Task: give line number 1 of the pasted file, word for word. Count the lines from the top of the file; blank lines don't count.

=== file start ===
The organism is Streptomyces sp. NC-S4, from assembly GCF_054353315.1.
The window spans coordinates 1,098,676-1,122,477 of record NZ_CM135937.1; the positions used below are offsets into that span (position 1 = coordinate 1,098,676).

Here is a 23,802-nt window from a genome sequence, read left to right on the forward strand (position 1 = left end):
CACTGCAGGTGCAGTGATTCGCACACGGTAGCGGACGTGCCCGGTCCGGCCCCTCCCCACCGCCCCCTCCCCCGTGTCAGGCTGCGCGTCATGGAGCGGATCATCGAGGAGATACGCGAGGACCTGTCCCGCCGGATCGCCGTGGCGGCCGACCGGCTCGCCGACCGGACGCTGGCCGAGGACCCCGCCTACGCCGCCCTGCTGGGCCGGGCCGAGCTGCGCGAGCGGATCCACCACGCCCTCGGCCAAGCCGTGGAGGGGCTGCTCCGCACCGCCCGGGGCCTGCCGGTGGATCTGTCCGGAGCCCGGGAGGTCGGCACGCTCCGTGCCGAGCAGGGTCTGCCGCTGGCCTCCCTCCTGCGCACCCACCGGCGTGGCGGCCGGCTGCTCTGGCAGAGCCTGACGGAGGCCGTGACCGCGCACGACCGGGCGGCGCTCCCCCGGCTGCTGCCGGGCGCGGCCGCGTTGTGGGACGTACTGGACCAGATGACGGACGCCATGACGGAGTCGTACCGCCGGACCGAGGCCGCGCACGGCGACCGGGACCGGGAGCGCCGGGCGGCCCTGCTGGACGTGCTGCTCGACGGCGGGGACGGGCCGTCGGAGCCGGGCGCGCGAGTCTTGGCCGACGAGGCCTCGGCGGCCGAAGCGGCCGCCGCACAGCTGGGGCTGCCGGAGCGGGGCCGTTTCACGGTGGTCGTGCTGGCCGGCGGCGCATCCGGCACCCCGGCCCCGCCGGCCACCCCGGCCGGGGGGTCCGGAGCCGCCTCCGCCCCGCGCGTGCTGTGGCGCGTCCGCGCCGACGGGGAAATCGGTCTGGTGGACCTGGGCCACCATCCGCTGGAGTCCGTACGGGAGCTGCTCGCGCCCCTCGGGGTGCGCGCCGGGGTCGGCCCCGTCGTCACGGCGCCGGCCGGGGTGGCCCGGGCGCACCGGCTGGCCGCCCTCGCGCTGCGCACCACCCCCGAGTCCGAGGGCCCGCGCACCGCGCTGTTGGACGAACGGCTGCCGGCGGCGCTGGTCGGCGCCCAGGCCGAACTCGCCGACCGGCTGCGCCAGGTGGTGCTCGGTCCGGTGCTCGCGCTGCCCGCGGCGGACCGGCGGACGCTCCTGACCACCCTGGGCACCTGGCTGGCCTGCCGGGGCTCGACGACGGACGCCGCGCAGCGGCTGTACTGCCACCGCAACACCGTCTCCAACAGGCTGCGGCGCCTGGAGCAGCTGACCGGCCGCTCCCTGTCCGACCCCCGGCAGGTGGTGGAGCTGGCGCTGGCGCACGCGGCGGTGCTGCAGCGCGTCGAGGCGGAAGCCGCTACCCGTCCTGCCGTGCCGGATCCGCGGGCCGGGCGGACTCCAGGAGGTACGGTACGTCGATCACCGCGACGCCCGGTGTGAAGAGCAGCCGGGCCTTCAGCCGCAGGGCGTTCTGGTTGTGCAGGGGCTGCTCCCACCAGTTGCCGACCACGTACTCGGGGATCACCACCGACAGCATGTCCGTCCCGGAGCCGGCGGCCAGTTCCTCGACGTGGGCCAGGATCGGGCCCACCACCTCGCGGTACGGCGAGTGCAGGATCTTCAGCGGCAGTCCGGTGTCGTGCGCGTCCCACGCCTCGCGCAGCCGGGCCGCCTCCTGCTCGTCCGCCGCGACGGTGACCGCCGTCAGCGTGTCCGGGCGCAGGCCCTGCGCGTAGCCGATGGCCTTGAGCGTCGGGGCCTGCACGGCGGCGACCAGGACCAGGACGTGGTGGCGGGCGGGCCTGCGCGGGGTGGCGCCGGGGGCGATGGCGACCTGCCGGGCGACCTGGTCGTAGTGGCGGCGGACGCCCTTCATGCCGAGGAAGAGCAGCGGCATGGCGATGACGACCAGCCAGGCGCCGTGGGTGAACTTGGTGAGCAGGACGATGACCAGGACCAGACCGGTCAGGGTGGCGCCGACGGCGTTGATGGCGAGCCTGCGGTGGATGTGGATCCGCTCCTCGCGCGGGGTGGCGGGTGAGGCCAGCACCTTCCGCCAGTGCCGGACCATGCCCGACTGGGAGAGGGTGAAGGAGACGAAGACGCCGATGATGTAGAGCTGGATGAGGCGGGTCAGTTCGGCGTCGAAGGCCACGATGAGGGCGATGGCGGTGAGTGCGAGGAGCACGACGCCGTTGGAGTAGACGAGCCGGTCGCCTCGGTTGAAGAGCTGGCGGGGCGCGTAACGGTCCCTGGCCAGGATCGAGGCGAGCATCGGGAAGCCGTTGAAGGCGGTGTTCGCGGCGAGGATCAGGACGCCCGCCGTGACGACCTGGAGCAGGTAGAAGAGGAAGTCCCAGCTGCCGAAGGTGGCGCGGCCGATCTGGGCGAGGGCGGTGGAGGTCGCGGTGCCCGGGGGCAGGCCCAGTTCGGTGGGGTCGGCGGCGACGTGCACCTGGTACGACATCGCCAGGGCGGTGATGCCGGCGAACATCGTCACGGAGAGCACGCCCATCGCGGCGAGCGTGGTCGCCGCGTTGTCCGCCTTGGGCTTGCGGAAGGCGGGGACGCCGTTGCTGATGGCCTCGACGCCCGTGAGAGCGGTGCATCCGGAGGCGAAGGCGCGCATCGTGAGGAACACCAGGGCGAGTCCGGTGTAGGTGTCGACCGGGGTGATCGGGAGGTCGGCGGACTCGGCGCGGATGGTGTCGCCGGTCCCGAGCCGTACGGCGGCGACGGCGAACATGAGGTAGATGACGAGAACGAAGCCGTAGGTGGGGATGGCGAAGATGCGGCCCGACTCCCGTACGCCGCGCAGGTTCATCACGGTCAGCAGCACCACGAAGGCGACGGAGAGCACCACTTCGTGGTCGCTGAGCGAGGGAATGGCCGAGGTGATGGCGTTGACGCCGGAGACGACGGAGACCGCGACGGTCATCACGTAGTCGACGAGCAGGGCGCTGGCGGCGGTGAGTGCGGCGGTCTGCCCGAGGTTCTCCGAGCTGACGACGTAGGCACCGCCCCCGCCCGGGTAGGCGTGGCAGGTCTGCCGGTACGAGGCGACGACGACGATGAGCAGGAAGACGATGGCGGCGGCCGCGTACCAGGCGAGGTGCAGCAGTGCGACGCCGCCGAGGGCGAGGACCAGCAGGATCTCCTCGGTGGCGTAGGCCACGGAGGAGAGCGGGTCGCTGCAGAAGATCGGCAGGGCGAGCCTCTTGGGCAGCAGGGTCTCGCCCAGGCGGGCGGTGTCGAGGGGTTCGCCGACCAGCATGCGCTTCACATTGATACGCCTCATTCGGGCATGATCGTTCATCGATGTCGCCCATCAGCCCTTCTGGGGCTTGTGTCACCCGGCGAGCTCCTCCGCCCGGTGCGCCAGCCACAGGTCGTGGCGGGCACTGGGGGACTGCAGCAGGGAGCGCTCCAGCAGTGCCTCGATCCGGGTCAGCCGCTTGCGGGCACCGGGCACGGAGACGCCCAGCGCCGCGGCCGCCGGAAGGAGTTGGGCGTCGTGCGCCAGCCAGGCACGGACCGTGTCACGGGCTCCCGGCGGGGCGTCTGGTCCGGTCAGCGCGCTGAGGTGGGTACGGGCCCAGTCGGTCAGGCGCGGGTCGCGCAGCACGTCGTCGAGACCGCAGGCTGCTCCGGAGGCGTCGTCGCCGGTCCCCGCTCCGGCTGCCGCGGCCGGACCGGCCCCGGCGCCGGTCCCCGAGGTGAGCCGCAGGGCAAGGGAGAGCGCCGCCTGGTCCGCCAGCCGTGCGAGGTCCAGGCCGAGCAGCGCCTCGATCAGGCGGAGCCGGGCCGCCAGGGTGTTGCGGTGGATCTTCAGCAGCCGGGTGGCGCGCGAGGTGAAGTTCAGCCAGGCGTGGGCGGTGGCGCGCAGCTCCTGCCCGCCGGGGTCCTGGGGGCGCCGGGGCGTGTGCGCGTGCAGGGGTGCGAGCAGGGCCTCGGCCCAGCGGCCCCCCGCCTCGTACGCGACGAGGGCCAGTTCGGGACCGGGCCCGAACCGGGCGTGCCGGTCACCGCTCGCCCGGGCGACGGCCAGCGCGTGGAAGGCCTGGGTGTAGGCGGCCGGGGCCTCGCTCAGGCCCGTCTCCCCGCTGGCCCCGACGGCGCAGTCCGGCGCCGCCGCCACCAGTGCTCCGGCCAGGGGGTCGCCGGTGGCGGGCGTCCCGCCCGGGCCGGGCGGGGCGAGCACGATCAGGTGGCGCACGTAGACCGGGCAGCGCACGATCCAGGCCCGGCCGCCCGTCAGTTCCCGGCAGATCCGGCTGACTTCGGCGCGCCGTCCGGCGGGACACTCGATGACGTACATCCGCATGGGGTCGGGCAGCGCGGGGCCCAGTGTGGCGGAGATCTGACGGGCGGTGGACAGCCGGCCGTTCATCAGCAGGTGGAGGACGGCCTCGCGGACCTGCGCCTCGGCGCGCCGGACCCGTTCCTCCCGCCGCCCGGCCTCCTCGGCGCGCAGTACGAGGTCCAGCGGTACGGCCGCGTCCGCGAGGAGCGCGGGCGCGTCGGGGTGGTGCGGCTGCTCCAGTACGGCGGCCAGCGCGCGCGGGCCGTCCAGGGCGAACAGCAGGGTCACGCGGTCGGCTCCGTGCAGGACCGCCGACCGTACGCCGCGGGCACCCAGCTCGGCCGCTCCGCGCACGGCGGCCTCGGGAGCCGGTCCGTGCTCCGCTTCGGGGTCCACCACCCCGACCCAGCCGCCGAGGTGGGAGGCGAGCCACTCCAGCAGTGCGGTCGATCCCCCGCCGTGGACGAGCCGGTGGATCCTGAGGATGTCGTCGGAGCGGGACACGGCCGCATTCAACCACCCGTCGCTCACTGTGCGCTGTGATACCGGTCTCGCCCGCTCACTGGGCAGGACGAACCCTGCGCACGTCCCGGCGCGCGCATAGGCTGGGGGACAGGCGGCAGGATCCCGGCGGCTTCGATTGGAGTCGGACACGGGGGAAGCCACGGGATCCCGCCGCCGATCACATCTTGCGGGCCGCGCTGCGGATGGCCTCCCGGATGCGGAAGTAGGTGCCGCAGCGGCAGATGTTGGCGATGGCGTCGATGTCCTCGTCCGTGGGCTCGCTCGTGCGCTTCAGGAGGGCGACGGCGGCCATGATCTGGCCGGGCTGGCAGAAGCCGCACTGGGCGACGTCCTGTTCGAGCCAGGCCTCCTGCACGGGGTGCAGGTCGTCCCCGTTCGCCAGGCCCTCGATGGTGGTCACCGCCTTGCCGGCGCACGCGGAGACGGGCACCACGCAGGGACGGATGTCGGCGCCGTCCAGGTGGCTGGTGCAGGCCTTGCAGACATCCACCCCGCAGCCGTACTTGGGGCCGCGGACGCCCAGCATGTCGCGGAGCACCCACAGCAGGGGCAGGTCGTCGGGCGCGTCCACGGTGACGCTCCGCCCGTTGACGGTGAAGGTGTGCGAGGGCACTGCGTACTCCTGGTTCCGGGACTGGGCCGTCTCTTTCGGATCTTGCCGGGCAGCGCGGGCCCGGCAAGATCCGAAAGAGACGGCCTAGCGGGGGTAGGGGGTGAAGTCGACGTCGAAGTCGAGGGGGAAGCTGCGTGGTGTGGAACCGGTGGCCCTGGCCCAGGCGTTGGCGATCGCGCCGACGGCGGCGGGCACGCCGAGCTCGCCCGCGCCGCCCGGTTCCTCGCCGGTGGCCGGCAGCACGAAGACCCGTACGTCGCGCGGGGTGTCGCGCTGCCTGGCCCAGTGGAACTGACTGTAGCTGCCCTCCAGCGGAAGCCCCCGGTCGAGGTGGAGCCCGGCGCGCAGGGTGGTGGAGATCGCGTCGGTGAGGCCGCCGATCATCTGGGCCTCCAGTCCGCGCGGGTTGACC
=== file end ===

The organism is Streptomyces sp. NC-S4, from assembly GCF_054353315.1.